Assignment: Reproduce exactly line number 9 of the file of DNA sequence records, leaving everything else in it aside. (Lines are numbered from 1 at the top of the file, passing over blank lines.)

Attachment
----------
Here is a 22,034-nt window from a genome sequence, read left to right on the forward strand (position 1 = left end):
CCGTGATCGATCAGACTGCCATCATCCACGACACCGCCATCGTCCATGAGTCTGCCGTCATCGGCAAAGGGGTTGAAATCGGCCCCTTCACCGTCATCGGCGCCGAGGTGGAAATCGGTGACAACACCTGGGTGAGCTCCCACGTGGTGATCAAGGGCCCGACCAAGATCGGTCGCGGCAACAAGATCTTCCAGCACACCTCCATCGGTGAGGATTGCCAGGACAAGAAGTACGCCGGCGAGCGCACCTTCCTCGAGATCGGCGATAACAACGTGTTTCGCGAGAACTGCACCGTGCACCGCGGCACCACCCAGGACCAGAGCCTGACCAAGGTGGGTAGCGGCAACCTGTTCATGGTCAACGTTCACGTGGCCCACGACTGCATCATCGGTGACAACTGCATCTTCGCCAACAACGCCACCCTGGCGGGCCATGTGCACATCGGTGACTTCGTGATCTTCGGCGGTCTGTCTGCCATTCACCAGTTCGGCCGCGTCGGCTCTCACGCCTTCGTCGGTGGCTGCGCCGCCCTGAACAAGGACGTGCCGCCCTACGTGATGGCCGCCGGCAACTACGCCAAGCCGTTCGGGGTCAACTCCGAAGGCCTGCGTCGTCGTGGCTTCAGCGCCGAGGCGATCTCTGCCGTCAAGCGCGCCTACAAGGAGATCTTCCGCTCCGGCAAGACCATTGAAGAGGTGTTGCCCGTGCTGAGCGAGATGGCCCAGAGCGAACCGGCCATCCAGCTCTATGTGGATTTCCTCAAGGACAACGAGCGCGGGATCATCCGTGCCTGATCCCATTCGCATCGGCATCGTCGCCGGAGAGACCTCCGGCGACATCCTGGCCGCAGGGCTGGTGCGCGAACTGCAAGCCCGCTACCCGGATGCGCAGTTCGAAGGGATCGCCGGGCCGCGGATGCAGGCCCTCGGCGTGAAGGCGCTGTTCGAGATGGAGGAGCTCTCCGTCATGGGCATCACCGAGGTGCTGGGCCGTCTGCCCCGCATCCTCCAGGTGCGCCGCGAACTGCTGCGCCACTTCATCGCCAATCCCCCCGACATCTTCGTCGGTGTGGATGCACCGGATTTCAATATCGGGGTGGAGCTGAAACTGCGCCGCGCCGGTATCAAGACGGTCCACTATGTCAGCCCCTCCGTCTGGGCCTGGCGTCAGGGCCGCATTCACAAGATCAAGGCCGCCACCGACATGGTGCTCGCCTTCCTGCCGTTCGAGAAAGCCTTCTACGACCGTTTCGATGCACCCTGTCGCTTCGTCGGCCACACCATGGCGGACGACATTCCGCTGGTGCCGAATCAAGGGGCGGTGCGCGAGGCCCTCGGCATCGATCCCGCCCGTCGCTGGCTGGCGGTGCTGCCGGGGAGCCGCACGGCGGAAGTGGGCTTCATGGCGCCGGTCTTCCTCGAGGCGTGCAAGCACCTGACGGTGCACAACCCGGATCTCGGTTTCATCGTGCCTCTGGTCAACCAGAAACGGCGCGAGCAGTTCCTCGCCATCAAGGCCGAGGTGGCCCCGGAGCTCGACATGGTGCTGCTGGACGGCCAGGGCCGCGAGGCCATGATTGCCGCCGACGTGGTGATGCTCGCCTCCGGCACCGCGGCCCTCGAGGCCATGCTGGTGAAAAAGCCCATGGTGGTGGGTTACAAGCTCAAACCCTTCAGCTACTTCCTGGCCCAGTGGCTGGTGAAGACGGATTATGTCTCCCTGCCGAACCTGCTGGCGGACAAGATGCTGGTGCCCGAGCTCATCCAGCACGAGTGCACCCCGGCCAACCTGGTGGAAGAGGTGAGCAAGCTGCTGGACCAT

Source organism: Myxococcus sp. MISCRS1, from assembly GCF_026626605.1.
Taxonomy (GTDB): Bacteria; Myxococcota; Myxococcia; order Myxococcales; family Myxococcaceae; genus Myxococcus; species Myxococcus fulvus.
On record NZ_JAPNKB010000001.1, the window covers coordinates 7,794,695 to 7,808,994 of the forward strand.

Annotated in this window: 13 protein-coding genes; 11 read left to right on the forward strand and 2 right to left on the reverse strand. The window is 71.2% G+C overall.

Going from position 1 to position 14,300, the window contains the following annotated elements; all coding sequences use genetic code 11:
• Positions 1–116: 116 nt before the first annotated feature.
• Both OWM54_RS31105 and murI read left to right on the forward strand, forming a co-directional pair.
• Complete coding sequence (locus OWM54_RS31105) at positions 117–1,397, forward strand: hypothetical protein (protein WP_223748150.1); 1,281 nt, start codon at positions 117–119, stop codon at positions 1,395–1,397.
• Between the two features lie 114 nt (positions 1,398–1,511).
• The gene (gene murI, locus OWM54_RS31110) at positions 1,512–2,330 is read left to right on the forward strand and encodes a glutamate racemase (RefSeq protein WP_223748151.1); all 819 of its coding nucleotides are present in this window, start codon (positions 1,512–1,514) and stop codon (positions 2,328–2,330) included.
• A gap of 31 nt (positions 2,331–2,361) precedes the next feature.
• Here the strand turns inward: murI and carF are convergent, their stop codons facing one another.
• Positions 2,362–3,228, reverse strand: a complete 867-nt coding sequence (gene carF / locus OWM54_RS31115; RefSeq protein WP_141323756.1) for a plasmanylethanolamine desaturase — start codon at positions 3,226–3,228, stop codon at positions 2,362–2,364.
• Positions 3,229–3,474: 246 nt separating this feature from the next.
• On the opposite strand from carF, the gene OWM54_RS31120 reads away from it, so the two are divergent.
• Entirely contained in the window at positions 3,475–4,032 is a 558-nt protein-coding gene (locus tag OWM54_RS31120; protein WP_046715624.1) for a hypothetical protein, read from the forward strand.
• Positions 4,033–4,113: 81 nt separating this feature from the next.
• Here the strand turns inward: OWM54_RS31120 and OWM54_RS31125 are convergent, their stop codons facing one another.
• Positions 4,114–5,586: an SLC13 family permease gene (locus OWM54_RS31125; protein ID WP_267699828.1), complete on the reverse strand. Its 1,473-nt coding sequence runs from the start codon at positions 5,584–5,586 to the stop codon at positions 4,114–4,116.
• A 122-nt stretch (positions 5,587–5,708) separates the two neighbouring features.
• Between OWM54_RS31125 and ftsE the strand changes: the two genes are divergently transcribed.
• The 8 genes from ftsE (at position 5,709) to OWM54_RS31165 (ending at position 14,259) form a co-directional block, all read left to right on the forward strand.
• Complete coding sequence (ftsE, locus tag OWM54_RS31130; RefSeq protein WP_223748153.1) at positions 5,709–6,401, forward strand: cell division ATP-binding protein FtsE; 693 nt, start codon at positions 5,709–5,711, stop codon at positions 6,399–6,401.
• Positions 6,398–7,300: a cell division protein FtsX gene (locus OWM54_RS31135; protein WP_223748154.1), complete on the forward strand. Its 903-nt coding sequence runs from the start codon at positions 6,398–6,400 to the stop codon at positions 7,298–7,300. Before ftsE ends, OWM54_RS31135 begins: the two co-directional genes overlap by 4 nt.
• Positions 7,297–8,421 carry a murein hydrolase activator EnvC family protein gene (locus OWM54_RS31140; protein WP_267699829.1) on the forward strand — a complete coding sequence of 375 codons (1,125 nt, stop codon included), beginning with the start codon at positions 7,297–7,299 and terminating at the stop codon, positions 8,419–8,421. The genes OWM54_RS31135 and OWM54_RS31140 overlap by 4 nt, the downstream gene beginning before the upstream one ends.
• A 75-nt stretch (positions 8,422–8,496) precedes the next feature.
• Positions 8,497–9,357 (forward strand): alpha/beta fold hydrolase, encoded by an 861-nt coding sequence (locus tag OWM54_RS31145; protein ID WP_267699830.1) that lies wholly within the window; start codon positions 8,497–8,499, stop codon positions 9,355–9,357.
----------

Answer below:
• Both OWM54_RS31105 and murI read left to right on the forward strand, forming a co-directional pair.